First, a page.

School ‘swatting’ prank spares Aiken County but sweeps S.C.
AIKEN, S.C. - The South Carolina Law Enforcement Division is investigating an outbreak of hoax school threats that swept the state on Wednesday.
While the hoaxes affected many districts, the largest South Carolina district in the CSRA – Aiken County Public Schools – was spared by the pranksters.
The threats are thought to be an attempt at swatting — making a prank call to emergency services in an attempt to bring about the dispatch of a large number of first responders.
No shooters or victims have been found at any school across the state.
“While at this time the threats are believed to be a hoax, SLED encourages each jurisdiction to take any and all threats seriously,” the agency said.
SLED is working with other law enforcement agencies to evaluate the credibility of these threats.
Anyone with information about the threats is urged to contact local law enforcement.
Gov. Henry McMaster addressed the incidents, saying, “It’s just ridiculous and it’s a crime.”
“I’m informed by law enforcement that those are not legitimate calls,” McMaster said. “I hope that they find who’s doing that, I hope that kind of conduct will stop immediately.”
The governor said Mark Keel, the chief of SLED, said the calls have all been roughly the same and allege a child has been shot or someone has been killed at a school.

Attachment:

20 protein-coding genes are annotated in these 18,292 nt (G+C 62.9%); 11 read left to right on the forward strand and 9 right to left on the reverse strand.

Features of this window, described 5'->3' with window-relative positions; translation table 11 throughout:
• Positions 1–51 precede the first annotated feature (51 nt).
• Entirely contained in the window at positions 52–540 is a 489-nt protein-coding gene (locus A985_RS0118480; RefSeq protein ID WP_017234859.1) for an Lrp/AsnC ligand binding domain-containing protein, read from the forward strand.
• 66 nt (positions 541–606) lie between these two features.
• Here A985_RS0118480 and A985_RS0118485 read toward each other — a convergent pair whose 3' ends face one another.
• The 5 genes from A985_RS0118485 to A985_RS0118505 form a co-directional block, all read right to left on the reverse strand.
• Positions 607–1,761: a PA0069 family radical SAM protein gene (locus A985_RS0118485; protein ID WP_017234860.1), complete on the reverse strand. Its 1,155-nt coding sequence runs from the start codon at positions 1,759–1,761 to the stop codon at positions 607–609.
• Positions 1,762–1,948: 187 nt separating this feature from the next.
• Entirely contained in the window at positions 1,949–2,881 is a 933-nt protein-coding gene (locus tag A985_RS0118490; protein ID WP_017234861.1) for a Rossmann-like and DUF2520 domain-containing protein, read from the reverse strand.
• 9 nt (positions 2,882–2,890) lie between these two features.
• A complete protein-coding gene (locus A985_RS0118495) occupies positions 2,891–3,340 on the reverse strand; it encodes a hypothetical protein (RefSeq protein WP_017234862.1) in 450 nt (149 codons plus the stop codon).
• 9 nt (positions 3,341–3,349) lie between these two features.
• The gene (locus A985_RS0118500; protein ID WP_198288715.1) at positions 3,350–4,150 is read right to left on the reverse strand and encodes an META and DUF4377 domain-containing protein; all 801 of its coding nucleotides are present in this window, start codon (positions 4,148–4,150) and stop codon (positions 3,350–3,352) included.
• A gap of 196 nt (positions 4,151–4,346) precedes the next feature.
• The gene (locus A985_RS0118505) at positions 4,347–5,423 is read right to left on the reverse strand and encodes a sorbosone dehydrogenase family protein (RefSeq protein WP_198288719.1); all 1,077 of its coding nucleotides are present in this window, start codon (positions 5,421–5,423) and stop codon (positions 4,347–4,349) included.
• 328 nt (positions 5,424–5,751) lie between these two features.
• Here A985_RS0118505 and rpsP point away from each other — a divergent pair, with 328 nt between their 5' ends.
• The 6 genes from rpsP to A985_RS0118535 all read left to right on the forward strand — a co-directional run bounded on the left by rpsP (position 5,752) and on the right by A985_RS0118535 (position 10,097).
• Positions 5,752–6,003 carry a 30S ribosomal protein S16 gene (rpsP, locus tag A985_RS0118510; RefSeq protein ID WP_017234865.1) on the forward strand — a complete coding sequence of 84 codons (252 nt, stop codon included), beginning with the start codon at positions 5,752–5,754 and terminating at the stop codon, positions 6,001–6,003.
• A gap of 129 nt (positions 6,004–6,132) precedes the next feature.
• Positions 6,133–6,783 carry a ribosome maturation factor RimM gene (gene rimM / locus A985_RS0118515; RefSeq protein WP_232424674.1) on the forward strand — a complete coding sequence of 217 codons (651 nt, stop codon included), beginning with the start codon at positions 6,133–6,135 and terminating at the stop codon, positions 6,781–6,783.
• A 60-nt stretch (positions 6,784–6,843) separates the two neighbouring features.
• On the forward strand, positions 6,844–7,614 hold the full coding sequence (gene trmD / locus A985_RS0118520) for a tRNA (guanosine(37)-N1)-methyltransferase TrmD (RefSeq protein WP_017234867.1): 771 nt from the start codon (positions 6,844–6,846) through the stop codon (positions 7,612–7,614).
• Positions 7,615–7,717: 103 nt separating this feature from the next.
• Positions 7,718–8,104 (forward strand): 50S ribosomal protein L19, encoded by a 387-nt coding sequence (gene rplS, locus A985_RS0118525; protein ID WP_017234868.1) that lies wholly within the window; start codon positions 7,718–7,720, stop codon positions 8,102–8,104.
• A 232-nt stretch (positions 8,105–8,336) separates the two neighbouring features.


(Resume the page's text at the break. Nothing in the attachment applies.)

“They think this voice or this transmission is coming from another country,” McMaster said. “It’s a foreign voice ... and they believe that it is all a hoax.”
McMaster said the incidents are not just isolated to South Carolina; similar situations have occurred in other states. The Federal Bureau of Investigation is involved in the case, as well.
A regional spokesperson for the FBI released the following statement:
“The FBI is aware of the numerous swatting incidents wherein a report of an active shooter at a school is made. Similar incidents have occurred recently across the country. The FBI takes swatting very seriously because it puts innocent people at risk. While we have no information to indicate a specific and credible threat, we will continue to work with our local, state, and federal law enforcement partners to gather, share, and act upon threat information as it comes to our attention. We urge the public to remain vigilant, and report any and all suspicious activity and/or individuals to law enforcement immediately.”
Attorney General Alan Wilson tweeted he was “disgusted” by the fake active shooter calls and said “the state will not treat them as jokes.”
Under state laws, swatting is punishable by up to five years in prison and a fine.
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